Image by Klaus Hausmann from Pixabay

Six suspects face serious charges after kidnapping and assaulting woman, 81, they accused of witchcraft

Six suspects stand accused of assault, kidnapping and imputing witchcraft after they kidnapped an elderly woman and assaulted her at an open view in front of the community in June.


Image by Klaus Hausmann from Pixabay

Six suspects appeared in the Mount Fletcher Magistrate’s Court on Thursday, 17 June. They faced charges of kidnapping, assault and imputing witchcraft on an elderly woman from Zinyosini in the Eastern Cape.

The suspects allegedly stripped the woman naked and assaulted her in front of the community earlier in June.


South African Police Service (SAPS) spokesperson Brigadier Tembinkosi Kinana said when police arrived at the scene on the day of the attack the 81-year-old woman was already stripped naked, tied up with a rope and assaulted at an open field in full view of the community.

“The Station Commander assembled other stakeholders which included the Municipality, Traditional Leaders and Social Development in an attempt to rescue the elderly woman from the violent crowd,” said Kinana.

The woman was eventually rescued from the mob and taken to a place of safety. Police opened cases of Assault with the intent to inflict grievous bodily harm, kidnapping and Imputing witchcraft.

Six suspects, aged between 30 and 40, were arrested for the brutal attack on 14 June at Kwathafa and Zinyonsini in Mount Fletcher. “All six suspects remain in police custody and are expected back in court on Tuesday, 22 June 2021, in Mount Fletcher for formal bail application,” said Kinana.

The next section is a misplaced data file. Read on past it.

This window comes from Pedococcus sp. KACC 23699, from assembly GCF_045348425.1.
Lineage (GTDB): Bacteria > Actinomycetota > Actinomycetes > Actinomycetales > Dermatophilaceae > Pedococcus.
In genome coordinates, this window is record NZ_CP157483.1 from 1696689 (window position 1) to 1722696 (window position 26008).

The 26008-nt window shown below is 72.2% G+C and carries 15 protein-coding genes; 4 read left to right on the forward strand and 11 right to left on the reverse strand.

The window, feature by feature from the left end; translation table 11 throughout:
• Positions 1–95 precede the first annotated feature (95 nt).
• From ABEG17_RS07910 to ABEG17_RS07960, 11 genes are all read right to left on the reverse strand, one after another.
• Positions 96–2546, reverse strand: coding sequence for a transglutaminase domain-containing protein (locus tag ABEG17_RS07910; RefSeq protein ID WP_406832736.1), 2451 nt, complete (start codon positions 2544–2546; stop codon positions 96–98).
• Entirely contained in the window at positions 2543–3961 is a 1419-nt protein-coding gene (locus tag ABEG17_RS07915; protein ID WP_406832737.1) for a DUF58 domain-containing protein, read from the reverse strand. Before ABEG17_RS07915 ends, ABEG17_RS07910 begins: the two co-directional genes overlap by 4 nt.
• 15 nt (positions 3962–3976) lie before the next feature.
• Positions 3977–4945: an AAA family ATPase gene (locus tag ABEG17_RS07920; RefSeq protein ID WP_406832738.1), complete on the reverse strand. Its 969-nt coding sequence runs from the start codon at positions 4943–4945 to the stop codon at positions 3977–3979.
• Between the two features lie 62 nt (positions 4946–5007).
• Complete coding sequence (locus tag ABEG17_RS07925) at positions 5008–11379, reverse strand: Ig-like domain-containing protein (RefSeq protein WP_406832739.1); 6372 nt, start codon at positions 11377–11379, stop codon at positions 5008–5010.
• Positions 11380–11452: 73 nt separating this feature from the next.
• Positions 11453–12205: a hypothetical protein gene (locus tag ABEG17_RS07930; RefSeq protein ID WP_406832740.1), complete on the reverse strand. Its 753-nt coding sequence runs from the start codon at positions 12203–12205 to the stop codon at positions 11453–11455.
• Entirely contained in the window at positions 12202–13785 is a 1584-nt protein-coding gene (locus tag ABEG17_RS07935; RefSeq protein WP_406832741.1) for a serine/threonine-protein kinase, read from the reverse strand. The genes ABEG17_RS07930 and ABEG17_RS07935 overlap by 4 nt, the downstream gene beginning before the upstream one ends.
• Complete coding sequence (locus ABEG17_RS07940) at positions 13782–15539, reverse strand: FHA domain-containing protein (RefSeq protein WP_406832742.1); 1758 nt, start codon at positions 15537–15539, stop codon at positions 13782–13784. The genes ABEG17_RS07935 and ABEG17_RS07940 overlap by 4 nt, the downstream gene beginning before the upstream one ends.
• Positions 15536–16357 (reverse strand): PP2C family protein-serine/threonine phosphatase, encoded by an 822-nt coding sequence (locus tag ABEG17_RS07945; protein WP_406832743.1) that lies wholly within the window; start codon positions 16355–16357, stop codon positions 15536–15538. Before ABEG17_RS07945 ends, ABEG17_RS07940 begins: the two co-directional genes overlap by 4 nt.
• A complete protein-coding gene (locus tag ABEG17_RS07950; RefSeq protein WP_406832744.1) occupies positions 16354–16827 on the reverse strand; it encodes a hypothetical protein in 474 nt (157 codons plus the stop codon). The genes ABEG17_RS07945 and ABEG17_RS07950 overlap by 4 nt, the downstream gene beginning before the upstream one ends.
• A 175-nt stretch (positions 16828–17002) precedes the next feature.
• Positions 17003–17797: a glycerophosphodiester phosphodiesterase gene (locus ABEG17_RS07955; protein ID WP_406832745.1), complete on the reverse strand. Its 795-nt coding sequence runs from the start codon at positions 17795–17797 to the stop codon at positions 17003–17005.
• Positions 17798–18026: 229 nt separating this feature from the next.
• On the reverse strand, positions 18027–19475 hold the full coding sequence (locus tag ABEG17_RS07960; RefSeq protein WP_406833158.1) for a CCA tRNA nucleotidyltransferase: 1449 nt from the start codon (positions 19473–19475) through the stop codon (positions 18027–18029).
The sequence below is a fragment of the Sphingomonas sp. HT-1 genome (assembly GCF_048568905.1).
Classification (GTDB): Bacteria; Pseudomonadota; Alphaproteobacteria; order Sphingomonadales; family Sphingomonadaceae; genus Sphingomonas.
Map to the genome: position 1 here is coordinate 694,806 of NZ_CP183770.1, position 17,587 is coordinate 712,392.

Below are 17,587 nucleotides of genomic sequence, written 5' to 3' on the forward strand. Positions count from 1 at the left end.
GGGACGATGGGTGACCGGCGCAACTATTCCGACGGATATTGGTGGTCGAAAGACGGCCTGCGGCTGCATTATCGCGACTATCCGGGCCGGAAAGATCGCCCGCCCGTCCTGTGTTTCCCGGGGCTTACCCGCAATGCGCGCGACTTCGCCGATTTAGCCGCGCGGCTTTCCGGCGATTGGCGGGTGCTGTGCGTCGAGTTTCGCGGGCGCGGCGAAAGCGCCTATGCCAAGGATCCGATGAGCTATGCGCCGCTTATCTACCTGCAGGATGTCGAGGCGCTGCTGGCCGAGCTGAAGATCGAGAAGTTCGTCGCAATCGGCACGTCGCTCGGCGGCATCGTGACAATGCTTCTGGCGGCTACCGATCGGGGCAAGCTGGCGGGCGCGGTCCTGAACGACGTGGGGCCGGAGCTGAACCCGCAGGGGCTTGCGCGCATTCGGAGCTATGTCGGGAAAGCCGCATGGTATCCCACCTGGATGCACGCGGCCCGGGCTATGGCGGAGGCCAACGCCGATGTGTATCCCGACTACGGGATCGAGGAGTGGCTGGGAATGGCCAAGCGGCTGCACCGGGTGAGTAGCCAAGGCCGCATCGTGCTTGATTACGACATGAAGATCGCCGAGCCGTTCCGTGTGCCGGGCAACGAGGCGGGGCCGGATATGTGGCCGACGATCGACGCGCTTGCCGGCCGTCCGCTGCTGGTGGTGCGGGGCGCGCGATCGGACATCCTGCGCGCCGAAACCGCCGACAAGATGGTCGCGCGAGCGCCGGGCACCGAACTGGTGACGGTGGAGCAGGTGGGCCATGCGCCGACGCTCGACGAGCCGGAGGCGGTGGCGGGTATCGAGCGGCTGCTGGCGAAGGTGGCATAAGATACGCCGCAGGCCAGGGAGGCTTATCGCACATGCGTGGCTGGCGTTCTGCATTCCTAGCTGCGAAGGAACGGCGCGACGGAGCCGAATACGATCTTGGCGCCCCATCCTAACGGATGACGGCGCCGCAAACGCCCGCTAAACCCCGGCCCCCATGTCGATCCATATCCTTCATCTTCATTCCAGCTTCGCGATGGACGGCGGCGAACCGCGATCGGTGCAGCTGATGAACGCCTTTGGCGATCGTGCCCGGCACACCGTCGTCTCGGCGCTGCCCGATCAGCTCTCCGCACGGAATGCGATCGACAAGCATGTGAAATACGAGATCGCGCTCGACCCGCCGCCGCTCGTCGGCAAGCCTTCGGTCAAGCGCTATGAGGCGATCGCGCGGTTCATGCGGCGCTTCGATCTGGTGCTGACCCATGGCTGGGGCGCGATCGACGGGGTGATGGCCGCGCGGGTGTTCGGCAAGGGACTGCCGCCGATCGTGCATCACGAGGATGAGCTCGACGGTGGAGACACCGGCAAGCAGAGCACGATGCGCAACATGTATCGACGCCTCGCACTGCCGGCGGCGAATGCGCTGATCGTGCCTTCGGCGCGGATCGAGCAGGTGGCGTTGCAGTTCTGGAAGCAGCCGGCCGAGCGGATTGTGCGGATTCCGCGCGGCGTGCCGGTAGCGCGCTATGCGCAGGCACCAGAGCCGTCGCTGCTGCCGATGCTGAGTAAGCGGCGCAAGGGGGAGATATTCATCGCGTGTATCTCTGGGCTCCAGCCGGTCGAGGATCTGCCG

Imputing witchcraft contravenes the Witchcraft Suppression Act of 1957. Section 1(a) of the Act reads as follows: “Any person who imputes to any other person the causing, by supernatural means, of any disease in or injury or damage to any person or thing, or who names or indicates any other person as a wizard; …shall be guilty of an offence…”

False accusations of witchcraft also constitute as an offence. Contravention of section 1(a) carries a maximum sentence of 20 years imprisonment.

The provincial police commissioner expressed concern about the youth’s morals, which “have been eroded by social evils and lack of education into community values.”

“Young men such as these, are supposed to be the protectors of the elderly rather than being violent against them,” said Lieutenant General Liziwe Ntshinga.

“They are expected to be more enlightened to know that chasing elderly people on untested and unsubstantiated allegations of witchcraft carries with it serious repercussions.”